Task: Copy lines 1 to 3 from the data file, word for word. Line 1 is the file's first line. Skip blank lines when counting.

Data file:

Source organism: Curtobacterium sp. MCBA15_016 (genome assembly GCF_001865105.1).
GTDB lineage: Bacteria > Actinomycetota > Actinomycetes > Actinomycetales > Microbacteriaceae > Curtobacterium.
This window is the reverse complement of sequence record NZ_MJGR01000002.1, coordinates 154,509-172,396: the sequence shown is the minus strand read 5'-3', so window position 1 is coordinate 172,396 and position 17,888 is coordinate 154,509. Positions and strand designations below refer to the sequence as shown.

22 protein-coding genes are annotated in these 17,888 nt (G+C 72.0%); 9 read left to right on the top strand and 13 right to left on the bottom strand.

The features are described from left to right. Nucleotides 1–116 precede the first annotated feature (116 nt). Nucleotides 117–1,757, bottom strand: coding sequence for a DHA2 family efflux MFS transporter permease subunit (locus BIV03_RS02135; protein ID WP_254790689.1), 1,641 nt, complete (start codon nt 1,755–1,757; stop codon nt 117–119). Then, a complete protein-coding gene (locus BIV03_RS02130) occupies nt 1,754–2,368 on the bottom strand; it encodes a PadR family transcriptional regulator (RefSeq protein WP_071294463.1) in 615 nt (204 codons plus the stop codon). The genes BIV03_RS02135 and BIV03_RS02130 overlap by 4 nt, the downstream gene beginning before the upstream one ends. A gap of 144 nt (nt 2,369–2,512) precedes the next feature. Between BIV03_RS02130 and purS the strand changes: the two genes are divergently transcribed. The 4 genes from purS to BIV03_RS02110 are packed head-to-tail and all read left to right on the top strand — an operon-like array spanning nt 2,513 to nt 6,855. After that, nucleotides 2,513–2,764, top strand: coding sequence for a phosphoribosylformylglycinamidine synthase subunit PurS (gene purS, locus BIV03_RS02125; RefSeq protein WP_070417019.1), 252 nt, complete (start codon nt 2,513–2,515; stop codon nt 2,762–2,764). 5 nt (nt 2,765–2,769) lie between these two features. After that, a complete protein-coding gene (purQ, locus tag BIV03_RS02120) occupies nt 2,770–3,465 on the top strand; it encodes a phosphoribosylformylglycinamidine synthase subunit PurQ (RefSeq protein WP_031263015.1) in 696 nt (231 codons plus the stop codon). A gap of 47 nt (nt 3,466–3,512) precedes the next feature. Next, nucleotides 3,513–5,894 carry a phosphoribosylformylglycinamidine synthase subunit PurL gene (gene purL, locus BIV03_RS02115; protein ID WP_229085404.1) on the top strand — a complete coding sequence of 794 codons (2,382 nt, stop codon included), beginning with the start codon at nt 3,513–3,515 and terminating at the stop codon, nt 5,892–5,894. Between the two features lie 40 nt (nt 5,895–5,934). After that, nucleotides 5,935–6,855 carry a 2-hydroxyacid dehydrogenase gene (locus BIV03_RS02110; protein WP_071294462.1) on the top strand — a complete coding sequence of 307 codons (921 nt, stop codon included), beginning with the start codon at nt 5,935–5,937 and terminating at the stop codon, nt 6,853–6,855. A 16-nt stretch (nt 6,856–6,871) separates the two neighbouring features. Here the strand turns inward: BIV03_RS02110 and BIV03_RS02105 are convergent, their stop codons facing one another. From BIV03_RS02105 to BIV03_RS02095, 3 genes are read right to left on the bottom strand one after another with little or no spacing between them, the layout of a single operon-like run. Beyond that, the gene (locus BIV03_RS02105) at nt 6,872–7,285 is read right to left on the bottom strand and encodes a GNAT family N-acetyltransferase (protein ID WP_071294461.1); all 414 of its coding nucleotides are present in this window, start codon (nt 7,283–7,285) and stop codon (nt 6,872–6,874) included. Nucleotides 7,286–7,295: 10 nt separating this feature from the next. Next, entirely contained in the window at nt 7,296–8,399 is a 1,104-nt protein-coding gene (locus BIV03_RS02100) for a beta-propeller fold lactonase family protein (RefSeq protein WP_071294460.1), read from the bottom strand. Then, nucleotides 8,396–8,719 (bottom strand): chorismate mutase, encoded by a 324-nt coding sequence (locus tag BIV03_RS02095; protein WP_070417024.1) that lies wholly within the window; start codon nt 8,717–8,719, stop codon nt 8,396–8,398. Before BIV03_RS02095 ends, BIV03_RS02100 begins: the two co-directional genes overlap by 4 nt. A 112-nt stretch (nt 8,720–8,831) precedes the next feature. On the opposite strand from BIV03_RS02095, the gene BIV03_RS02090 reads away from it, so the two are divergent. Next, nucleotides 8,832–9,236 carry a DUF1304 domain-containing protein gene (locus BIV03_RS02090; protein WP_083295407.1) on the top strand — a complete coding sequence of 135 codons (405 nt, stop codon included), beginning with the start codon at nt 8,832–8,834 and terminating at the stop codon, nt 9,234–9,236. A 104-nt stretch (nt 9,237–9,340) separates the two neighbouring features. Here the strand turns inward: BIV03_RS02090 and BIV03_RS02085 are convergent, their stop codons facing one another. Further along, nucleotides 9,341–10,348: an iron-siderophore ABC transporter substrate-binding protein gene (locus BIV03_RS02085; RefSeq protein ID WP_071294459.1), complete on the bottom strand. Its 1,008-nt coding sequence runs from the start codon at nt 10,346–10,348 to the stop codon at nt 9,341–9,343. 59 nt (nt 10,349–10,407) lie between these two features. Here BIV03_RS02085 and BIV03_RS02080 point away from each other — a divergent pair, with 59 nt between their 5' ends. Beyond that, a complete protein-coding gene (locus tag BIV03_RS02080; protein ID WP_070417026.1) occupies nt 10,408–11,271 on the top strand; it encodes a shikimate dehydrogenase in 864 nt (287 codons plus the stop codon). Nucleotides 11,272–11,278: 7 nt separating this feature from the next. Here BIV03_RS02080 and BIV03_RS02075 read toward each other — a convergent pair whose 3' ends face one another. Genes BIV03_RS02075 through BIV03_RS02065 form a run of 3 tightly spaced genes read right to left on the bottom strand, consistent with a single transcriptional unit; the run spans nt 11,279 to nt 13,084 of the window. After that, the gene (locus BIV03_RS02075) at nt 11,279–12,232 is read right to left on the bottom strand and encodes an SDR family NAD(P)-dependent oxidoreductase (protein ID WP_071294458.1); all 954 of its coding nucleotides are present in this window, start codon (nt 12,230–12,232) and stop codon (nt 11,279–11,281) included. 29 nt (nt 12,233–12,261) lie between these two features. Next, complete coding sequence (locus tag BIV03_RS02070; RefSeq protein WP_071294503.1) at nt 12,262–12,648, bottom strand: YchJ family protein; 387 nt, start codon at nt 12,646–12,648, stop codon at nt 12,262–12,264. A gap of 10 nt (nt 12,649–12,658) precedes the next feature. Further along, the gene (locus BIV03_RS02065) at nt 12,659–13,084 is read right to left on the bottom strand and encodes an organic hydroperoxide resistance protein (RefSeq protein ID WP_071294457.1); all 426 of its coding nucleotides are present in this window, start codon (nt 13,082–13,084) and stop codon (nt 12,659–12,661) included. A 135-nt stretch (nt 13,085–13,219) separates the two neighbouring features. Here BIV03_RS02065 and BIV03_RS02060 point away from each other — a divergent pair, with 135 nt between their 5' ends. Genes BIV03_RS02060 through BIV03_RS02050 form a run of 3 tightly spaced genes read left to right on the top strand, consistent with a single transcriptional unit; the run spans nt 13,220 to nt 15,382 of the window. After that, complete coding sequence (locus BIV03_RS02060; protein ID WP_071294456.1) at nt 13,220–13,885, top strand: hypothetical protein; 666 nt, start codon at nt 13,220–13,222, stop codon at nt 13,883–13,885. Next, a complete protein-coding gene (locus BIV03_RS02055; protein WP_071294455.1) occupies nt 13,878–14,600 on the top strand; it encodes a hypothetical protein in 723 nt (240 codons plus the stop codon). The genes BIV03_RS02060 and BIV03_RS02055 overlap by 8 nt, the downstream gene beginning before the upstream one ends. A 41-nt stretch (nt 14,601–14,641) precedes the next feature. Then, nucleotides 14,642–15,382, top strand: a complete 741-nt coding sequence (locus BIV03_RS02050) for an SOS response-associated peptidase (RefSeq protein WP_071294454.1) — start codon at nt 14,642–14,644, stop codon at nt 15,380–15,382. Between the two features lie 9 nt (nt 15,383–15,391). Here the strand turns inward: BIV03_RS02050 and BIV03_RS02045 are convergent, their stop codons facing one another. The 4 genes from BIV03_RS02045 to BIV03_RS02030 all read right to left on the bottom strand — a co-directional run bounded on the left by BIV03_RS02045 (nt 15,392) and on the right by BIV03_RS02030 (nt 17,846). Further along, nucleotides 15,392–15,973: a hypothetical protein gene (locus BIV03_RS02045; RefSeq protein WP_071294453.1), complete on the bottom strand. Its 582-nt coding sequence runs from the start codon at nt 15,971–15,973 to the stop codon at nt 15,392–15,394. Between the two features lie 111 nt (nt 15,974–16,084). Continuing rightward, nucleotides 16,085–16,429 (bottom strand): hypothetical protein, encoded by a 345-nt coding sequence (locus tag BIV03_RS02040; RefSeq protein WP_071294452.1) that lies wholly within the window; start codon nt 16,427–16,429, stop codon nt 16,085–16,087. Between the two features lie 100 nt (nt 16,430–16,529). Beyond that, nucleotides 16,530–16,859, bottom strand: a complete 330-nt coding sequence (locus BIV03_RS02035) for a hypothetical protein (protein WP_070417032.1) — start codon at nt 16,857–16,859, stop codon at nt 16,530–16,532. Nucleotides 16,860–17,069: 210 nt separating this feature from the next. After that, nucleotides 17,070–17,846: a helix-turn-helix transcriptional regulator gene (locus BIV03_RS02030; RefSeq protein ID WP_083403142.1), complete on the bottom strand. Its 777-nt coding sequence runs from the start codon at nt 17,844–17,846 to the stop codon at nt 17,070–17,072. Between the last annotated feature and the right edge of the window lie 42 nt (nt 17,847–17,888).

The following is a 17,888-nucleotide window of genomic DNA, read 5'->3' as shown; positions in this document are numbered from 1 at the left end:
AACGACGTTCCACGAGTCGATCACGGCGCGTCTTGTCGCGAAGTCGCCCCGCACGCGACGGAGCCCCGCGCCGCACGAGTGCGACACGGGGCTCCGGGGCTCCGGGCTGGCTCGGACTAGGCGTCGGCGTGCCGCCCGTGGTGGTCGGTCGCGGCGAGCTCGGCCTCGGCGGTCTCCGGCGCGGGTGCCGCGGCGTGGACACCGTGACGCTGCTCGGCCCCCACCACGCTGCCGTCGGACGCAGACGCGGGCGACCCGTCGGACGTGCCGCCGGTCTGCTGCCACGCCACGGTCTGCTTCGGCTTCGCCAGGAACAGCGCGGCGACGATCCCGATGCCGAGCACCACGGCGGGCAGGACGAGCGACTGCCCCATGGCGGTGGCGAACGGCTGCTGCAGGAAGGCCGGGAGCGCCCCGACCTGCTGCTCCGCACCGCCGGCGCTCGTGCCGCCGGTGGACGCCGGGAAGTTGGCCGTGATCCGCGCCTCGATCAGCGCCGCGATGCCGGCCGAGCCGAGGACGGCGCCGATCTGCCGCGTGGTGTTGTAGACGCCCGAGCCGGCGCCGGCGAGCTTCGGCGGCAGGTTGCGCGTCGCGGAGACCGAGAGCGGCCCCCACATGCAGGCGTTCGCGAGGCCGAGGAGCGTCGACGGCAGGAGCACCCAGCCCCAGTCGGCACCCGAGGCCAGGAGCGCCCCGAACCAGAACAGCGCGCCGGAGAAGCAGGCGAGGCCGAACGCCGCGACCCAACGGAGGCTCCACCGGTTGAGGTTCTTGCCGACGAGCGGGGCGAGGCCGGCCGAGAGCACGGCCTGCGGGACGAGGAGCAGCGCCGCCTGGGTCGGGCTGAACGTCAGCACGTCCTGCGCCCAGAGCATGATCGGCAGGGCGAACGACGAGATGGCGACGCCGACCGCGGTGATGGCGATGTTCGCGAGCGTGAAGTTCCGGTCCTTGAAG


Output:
Source organism: Curtobacterium sp. MCBA15_016 (genome assembly GCF_001865105.1).
GTDB lineage: Bacteria > Actinomycetota > Actinomycetes > Actinomycetales > Microbacteriaceae > Curtobacterium.
This window is the reverse complement of sequence record NZ_MJGR01000002.1, coordinates 154,509-172,396: the sequence shown is the minus strand read 5'-3', so window position 1 is coordinate 172,396 and position 17,888 is coordinate 154,509. Positions and strand designations below refer to the sequence as shown.